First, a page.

“TOMORROW IS RAGAMUFFIN DAY”

“New York children will appear in fantastic garb. Will beg on the street. Pedestrians who do not give will be swatted with stockings full of flour and missiles of all kinds.”

So wrote the Logansport Reporter (including the bold headline) on November 25, 1908 – the day before Thanksgiving.

The article – understandably puzzling to the modern reader – is referring to an old New York City tradition that many have forgotten: Thanksgiving Masking, also known as “Ragamuffin Day.”

On Thanksgiving Day, children all over the city would don costumes of all sorts – masks and hats were worn, and many put on old baggy clothes from their parents or even the clothing of their opposite-gendered sibling.

oBain News Service, Publisher. Thanksgiving Maskers. [between and Ca. 1915, ca. 1910] Image. Retrieved from the Library of Congress, https://www.loc.gov/item/ggb2004010011/. (Accessed November 22, 2016.)

Ragamuffins pose for a photograph. Bain News Service, Publisher. Thanksgiving Maskers. [between and Ca. 1915, ca. 1910] Image. Retrieved from the Library of Congress, https://www.loc.gov/item/ggb2004010011/. (Accessed November 22, 2016.)

The children would roam around the city with their friends, pestering strangers with the inquiry:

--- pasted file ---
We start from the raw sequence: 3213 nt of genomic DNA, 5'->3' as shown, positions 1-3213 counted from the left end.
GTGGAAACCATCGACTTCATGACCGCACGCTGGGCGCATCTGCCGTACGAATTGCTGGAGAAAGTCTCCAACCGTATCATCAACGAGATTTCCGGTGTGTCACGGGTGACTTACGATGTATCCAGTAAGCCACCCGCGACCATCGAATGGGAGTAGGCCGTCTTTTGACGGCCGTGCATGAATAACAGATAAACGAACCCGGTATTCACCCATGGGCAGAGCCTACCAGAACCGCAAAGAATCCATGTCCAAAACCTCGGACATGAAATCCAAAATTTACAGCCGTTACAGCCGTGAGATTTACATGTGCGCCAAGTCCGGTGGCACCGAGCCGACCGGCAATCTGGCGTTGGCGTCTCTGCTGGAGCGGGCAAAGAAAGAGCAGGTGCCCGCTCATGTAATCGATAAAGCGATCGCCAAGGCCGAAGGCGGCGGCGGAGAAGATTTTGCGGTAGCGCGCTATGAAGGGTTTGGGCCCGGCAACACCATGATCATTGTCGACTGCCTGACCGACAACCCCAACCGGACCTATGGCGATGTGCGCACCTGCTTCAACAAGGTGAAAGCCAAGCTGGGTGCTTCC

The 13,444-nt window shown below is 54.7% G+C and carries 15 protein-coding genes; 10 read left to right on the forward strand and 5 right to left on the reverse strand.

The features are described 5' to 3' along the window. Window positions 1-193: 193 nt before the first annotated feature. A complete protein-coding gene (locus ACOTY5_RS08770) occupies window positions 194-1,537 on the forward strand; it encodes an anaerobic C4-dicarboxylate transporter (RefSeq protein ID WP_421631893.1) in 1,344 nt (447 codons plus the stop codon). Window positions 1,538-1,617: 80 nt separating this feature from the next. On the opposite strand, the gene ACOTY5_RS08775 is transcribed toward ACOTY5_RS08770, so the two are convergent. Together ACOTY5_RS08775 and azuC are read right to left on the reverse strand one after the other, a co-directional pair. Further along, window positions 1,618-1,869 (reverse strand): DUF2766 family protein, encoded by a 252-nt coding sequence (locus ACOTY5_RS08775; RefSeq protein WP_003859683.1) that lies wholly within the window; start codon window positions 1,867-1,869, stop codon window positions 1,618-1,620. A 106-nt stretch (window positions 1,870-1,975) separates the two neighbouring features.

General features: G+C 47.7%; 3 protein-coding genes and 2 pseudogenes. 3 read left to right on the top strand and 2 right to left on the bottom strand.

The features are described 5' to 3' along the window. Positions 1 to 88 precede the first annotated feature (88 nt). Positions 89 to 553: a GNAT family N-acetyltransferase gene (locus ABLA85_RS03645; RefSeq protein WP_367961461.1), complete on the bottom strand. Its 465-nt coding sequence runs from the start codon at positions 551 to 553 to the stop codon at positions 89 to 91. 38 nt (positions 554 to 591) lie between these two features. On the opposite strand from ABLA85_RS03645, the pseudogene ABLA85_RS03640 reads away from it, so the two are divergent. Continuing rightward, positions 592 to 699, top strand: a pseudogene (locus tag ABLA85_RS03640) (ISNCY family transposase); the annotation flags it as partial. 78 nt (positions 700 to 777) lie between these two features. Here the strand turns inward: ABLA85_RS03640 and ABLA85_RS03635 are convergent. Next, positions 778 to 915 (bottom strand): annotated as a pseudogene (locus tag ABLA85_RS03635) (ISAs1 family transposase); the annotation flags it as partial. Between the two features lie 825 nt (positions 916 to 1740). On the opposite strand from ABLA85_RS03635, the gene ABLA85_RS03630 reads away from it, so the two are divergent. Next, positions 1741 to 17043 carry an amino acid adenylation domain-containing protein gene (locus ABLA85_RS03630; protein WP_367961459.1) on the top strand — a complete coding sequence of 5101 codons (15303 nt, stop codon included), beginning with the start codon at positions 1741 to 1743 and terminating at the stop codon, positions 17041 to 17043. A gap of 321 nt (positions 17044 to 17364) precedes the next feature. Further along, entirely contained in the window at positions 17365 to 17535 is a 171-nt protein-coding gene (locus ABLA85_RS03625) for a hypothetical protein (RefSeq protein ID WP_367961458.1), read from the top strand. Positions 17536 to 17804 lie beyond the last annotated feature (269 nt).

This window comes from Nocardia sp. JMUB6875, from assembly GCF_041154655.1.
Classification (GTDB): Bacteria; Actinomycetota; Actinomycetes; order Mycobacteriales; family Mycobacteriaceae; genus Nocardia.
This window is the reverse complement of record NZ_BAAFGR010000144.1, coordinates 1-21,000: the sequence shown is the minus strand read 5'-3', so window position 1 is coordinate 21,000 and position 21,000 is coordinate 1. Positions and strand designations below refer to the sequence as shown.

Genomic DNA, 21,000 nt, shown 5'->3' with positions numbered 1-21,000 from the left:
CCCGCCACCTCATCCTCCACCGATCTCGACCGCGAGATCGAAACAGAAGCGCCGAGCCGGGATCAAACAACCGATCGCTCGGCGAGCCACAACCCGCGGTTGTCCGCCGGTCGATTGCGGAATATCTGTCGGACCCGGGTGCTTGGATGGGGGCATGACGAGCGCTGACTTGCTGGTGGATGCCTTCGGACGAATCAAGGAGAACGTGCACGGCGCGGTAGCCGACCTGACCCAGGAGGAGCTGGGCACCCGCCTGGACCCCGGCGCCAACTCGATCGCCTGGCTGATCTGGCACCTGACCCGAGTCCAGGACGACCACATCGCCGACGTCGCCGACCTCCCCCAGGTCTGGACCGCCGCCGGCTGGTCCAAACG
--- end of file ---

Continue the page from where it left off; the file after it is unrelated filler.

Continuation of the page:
“Anything for Thanksgiving?”

Pennies were traditionally distributed upon this request, and as mentioned in the Logansport Reporter article, “the man who fails to provide himself with a plentiful supply of pennies and nickels with which to placate the beggars, before venturing on the streets, is likely to fare ill at the hands of the little angels.”

oBain News Service, Publisher. Thanksgiving Maskers. [between and Ca. 1915, ca. 1910] Image. Retrieved from the Library of Congress, https://www.loc.gov/item/ggb2004010003/. (Accessed November 22, 2016.)

Ragamuffins going door to door. Bain News Service, Publisher. Thanksgiving Maskers. [between and Ca. 1915, ca. 1910] Image. Retrieved from the Library of Congress, https://www.loc.gov/item/ggb2004010003/. (Accessed November 22, 2016.)

When their begging was declined, Ragamuffins rarely retaliated with anything other than good-natured mischief, however.